Why is Macroeconomics such a mess?
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Exit from comment view mode. Click to hide this space Comments View/Create comment on this paragraph CAMBRIDGE – When the stakes are high, it is no surprise that battling political opponents use whatever support they can garner from economists and other researchers. That is what happened when conservative American politicians and European Union officials latched on to the work of two Harvard professors – Carmen Reinhart and Kenneth Rogoff – to justify their support of fiscal austerity. Comments View/Create comment on this paragraph Reinhart and Rogoff published a paper that appeared to show that public-debt levels above 90% of GDP significantly impede economic growth. Three economists from the University of Massachusetts at Amherst then did what academics are routinely supposed to do – replicate their colleagues’ work and subject it to criticism.
Endogenous vs. Exogenous money
How should we teach economics?
Economics and Ideology...
Philip Pllkington: Purging Economics of Religion – A Rebuttal to Robert Nelson’s Defence of The Great Chain of BeingBy Philip Pilkington, a writer and research assistant at Kingston University in London.
One of the financial system’s chief roles is to provide credit for worthy investments.
By Philip Pilkington, a writer and research assistant at Kingston University in London. You can follow him on Twitter @pilkingtonphil
By Philip Pilkington, a writer and research assistant at Kingston University in London. You can follow him on Twitter @pilkingtonphil We have a lot to be thankful for today that we owe to Alan Turing – who is generally recognised as among the first, if not the first, computer scientist.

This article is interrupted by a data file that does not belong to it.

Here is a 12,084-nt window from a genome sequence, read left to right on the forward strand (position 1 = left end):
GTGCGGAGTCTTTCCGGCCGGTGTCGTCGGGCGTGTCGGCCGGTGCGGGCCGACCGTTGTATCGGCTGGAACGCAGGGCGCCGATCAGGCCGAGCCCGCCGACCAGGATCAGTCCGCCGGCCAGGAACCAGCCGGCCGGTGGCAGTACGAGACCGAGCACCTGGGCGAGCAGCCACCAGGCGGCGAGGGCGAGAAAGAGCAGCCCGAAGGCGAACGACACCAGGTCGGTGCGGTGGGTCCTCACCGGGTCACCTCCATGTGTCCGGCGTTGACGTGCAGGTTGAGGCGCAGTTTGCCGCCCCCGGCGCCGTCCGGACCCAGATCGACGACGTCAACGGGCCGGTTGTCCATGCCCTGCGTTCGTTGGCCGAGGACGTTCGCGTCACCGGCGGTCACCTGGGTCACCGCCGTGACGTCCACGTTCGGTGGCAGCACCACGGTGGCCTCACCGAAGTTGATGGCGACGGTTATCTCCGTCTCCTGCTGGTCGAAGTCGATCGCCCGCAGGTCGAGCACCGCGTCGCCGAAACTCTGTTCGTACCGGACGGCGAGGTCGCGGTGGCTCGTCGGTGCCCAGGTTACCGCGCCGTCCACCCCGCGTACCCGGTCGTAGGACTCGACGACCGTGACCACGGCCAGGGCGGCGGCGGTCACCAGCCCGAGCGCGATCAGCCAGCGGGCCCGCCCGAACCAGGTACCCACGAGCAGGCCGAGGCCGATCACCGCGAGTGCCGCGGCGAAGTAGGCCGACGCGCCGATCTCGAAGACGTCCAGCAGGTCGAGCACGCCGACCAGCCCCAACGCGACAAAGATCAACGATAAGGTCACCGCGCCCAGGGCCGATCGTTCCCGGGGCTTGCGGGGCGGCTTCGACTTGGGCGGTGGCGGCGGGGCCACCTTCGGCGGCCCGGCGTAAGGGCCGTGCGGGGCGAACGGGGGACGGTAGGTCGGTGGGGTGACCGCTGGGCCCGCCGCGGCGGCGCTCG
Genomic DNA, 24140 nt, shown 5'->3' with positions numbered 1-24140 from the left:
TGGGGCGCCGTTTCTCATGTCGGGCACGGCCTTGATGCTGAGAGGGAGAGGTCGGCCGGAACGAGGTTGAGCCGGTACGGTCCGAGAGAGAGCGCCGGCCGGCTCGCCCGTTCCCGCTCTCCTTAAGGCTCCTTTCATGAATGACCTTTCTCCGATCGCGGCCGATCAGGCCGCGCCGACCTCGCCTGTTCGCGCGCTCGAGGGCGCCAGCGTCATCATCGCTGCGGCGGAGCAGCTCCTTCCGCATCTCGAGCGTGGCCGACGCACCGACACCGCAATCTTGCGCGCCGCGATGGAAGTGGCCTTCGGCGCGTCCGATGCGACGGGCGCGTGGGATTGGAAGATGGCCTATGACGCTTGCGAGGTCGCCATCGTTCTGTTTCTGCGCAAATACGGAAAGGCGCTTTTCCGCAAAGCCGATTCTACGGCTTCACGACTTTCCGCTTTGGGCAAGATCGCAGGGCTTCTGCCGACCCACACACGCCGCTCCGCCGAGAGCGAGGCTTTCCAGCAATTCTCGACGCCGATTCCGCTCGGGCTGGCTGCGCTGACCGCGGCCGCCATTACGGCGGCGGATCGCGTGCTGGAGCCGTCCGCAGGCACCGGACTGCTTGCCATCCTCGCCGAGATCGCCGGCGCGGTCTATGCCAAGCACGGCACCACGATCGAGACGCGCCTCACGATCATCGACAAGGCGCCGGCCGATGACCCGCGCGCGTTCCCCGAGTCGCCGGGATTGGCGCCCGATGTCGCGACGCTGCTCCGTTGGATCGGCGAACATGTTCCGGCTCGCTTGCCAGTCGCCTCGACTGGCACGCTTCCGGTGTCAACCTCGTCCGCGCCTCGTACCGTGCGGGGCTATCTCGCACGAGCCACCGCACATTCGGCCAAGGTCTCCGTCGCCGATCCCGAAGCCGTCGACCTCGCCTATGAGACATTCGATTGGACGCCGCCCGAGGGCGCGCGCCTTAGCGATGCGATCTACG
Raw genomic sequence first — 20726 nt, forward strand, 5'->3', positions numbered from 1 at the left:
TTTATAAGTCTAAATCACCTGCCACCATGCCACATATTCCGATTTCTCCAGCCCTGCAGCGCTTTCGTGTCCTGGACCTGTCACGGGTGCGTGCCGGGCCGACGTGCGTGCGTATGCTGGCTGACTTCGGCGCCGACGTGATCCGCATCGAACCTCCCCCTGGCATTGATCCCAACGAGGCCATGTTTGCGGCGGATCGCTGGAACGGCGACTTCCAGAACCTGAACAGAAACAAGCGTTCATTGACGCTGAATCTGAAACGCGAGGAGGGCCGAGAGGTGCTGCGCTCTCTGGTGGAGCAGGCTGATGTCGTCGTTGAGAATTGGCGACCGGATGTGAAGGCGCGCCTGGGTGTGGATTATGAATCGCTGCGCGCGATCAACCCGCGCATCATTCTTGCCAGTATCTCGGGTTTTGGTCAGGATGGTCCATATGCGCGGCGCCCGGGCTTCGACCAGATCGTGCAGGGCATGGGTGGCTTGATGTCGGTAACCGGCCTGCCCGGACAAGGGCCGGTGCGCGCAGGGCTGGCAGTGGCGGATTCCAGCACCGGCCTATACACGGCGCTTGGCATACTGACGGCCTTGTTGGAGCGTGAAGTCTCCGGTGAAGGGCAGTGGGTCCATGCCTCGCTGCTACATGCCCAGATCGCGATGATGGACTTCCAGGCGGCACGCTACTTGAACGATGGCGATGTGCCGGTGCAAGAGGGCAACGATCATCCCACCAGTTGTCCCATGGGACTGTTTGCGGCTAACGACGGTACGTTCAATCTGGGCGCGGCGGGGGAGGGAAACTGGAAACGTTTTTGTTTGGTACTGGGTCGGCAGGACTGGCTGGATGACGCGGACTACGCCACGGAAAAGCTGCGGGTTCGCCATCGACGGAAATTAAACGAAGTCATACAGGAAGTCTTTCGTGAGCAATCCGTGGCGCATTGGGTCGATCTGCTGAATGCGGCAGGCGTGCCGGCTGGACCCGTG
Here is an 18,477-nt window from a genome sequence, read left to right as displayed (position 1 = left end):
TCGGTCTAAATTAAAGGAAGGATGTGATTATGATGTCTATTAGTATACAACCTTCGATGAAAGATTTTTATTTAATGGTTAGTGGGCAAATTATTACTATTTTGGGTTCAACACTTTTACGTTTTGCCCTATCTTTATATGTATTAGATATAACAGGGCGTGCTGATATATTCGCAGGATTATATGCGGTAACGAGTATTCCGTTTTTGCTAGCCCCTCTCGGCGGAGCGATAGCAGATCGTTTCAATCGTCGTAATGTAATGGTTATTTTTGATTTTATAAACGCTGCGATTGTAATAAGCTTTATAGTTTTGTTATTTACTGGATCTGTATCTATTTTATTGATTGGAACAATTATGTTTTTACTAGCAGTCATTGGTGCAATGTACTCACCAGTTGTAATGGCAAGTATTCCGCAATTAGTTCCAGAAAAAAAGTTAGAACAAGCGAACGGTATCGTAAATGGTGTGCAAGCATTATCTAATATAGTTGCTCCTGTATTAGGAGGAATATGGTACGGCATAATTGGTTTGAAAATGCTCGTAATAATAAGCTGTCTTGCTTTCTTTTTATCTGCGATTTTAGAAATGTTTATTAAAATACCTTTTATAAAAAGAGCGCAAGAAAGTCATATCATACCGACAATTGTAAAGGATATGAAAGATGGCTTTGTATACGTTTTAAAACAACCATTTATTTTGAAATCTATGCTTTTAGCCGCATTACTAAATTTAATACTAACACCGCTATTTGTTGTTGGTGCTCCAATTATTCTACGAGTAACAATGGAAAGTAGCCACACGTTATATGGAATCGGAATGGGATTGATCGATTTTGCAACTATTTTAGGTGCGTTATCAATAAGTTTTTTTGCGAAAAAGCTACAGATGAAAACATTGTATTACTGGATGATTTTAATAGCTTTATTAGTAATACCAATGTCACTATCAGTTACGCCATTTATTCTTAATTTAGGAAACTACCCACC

The economics discipline has for the most part managed to ignore the 800 pound gorilla in the room: that of the role that the financial services industry has come to play. Astonishingly, even though the reengineering of the world economy along the lines preferred by mainstream economists resulted in a prosperity-wrecking global financial crisis and a soft coup by financiers, the discipline carries on methodologically as if nothing much had happened.
April 12, 2012
John Emerson: Brad DeLong: Luke Lea Gets It Wrong, I Think: Assessing John Cochrane's "Can't I Let Sleeping Dogs Lie?" Department: Brad's argument would make sense if none of his bullshit artists had been awarded Nobel Prizes for economics, or if most of them did not outrank DeLong in the profession.
Occupy Wall Street has thrown off many sparks.
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shortcomings of neoclassical economic theory
on the Systemic failures of mainstream academic economics